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The Army's entire repertoire of warfare was designed for conventional war in Europe. In Vietnam, the Army simply performed its repertoire even though it was frequently irrelevant to the situation. This report explores these issues. Although changes were repeatedly proposed, few were made. The Army seemed to be prevented by its own doctrinal and organizational rigidity from understanding the nature of this war and from making the necessary modifications to apply its power more relevantly. Vietnamization is not a solution to our own problem of organizational rigidity. The danger exists that in transferring the war to the Vietnamese, we will transfer also our organization, our style of fighting, and our mistakes, by which we have achieved only limited success-thus rendering the Vietnamese incapable of doing anything different from what we have done.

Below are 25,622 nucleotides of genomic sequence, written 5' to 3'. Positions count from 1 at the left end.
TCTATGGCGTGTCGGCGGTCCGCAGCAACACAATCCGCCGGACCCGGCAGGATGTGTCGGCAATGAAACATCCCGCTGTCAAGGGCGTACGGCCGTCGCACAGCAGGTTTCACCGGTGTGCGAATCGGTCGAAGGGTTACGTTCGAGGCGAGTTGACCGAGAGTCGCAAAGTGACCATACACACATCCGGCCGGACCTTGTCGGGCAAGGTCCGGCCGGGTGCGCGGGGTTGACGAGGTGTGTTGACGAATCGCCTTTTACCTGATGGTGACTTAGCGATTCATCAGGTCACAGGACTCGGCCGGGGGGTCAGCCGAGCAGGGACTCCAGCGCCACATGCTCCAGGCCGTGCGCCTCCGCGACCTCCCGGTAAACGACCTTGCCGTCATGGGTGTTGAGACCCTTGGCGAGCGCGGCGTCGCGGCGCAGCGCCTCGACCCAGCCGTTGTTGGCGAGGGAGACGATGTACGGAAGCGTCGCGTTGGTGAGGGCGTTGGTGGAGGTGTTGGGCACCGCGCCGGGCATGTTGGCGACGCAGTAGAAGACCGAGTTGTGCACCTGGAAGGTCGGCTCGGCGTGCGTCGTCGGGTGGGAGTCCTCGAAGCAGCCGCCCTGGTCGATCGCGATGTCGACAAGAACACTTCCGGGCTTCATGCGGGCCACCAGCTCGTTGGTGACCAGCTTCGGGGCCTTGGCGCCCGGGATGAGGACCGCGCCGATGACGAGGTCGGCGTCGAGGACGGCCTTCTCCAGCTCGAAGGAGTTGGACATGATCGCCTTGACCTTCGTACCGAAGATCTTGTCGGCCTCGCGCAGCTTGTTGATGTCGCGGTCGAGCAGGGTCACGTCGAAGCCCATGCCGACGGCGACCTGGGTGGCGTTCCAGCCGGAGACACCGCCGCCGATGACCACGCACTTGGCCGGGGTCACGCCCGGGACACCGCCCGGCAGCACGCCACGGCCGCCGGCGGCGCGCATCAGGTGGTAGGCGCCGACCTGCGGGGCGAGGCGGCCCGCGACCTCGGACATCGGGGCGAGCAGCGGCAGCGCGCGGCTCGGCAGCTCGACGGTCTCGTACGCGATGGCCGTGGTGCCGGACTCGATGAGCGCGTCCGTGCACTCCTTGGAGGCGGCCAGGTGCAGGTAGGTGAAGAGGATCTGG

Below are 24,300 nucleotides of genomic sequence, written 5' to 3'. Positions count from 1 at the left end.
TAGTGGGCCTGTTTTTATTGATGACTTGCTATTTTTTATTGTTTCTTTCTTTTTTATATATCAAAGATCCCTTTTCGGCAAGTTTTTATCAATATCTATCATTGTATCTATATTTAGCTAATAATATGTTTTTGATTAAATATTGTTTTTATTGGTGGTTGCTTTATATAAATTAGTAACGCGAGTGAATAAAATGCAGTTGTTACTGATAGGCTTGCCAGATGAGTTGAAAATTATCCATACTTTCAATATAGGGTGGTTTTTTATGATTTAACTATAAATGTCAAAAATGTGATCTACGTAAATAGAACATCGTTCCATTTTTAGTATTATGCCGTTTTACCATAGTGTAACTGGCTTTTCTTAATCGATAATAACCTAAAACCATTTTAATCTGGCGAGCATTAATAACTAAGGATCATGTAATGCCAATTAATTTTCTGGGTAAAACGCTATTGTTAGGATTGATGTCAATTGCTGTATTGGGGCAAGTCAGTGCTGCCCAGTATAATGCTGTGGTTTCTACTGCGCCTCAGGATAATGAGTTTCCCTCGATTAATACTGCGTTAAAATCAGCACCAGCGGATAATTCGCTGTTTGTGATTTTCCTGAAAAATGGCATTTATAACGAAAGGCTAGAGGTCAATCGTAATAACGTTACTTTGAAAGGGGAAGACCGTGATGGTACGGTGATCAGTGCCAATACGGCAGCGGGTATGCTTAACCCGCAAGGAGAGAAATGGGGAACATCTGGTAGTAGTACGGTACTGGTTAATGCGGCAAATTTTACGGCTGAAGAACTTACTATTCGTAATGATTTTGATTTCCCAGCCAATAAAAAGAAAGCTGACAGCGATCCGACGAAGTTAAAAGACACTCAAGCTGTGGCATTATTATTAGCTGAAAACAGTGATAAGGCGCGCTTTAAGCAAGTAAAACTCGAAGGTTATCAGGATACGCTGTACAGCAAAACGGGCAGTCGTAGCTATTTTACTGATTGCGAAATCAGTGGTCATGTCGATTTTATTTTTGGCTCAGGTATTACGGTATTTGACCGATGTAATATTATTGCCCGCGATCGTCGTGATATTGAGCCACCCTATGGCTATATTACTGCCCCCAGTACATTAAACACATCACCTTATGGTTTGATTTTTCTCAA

This report is part of the RAND Corporation Research memorandum series. The Research Memorandum was a product of the RAND Corporation from 1948 to 1973 that represented working papers meant to report current results of RAND research to appropriate audiences.

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